Massachusetts Company Sentenced in Connection with Disadvantaged Business Fraud
BOSTON – Transit Safety Management, Inc., a Georgetown, Mass. consulting company, was sentenced today to making a false statement in connection with its certification for favored contracting status.
Transit Safety Management, Inc. (TSM) was sentenced by U.S. District Court Judge Nathaniel M. Gorton to five years of probation and a fine of $84,000 In February 2016, TSM pleaded guilty to one count of making a false statement to a state agency in order to maintain its status as a "disadvantaged business enterprise" (DBE).
In order to qualify as a DBE, a company’s management must be controlled by a socially or economically disadvantaged individual such as a woman or minority. The purpose of the program is to give an economic advantage to minorities and women who run their own companies. However, the manager of the DBE cannot also engage in employment that would prevent him or her from devoting sufficient attention to the affairs of the DBE. In this case, investigators discovered that TSM’s purported owner was a full-time employee of a federal agency and the business was really operated by her husband making it ineligible for certification as a DBE.
TSM provided consulting services to the railroad industry, focusing on safety and operations management. Shortly after it was founded in 1999, TSM's owner certified the company as a "disadvantaged business enterprise". As such, TSM was able to take advantage of federal regulations aimed at promoting the participation of minority and disadvantaged businesses in federally-funded public construction contracts. Under the DBE regulations, a contractor to transportation projects must either subcontract a percentage of its work to a DBE or show that it made a good faith effort to subcontract work to a DBE but was unable to do so. This requirement makes the DBE status a valuable and potentially lucrative designation.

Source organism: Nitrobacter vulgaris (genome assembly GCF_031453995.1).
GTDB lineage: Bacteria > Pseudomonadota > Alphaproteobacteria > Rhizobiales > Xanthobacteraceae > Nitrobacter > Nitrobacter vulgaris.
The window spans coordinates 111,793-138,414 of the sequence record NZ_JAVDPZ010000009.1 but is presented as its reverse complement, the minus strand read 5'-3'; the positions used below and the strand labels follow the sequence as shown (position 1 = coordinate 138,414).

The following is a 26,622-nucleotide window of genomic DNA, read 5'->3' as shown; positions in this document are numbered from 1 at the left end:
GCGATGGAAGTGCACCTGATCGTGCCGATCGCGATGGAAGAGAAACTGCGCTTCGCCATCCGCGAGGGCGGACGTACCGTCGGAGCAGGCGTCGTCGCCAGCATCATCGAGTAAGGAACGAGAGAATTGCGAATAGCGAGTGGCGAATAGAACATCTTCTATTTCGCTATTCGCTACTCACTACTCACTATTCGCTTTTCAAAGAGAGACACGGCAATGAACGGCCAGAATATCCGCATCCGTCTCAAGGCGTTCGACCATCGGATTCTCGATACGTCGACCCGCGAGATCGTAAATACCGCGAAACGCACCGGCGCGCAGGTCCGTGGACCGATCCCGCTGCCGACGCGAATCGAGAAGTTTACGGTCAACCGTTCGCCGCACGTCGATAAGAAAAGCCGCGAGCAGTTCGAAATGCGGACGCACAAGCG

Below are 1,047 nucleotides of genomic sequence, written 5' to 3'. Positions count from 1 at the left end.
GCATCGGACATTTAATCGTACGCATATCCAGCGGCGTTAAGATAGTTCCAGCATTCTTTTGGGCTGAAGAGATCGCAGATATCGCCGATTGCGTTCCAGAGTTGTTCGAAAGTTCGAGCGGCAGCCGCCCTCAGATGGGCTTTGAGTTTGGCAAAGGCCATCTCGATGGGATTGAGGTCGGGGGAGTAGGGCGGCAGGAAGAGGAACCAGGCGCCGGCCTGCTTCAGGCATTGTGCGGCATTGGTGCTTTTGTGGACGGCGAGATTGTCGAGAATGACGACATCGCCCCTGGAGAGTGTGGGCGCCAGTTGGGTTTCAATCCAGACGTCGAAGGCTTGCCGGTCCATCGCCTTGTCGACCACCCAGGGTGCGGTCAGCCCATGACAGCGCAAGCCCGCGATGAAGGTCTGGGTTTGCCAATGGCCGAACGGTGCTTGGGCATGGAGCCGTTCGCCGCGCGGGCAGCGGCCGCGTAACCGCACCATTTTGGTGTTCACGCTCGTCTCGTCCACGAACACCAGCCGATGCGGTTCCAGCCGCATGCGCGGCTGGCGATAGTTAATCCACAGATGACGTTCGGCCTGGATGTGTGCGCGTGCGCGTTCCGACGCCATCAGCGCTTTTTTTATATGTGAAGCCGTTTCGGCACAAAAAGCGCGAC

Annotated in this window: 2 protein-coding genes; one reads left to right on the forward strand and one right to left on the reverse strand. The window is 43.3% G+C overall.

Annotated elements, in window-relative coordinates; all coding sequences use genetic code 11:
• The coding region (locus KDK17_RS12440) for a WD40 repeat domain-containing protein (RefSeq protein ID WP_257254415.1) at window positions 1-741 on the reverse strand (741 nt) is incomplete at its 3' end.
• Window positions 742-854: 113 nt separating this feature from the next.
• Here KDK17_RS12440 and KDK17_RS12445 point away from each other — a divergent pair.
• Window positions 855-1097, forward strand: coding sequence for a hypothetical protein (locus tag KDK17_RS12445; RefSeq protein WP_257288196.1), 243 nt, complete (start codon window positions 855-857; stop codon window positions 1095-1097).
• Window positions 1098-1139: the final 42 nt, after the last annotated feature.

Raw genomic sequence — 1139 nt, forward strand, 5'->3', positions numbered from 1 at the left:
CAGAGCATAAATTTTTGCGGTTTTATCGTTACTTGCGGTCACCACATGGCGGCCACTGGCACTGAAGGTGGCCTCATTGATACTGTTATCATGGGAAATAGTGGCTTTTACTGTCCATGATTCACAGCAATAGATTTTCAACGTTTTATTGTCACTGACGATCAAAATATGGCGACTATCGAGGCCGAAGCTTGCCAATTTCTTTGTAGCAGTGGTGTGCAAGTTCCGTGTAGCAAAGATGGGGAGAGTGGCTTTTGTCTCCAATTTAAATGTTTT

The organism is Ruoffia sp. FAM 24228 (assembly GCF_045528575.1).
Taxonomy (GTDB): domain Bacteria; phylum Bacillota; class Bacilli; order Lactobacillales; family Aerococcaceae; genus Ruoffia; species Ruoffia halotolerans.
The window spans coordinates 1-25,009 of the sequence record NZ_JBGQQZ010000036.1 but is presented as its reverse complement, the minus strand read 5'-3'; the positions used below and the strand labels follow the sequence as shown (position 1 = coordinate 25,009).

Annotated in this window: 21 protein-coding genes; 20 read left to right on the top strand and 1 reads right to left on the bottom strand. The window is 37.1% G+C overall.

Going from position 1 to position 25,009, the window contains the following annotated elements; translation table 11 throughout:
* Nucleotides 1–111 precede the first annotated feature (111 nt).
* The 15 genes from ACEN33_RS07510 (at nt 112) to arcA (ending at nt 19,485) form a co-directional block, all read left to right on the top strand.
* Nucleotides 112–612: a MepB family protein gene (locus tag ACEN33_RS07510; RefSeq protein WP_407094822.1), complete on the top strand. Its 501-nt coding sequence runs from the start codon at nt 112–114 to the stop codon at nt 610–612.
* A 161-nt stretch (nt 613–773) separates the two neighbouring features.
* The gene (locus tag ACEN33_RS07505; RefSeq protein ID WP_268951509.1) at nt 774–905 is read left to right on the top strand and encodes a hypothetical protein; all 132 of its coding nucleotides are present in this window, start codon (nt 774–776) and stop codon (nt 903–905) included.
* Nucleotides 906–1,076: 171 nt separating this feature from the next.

In order to maintain its DBE certification, TSM had to make yearly affirmations that it was still eligible and that nothing had changed that would affect its eligibility for the favored DBE status. Despite this, TSM lied about whether it met the criteria for DBE status. According to court documents, TSM’s owner was hired as a full-time employee with a federal agency in 2005. As a full time federal employee, TSM’s purported manager could not control TSM under the regulations. Nevertheless, TSM failed to disclose this change and continued to make its yearly affirmations to maintain is DBE status. TSM admitted to making approximately $160,000 in profits.
United States Attorney Carmen M. Ortiz; Todd Damiani, Special Agent in Charge of the U.S. Department of Transportation, Office of Inspector General, Office of Investigations; and Harold H. Shaw, Special Agent in Charge of the Federal Bureau of Investigation, Boston Field Division, made the announcement today. The case was prosecuted by Assistant U.S. Attorney Eugenia M. Carris of Ortiz’s Public Corruption Unit.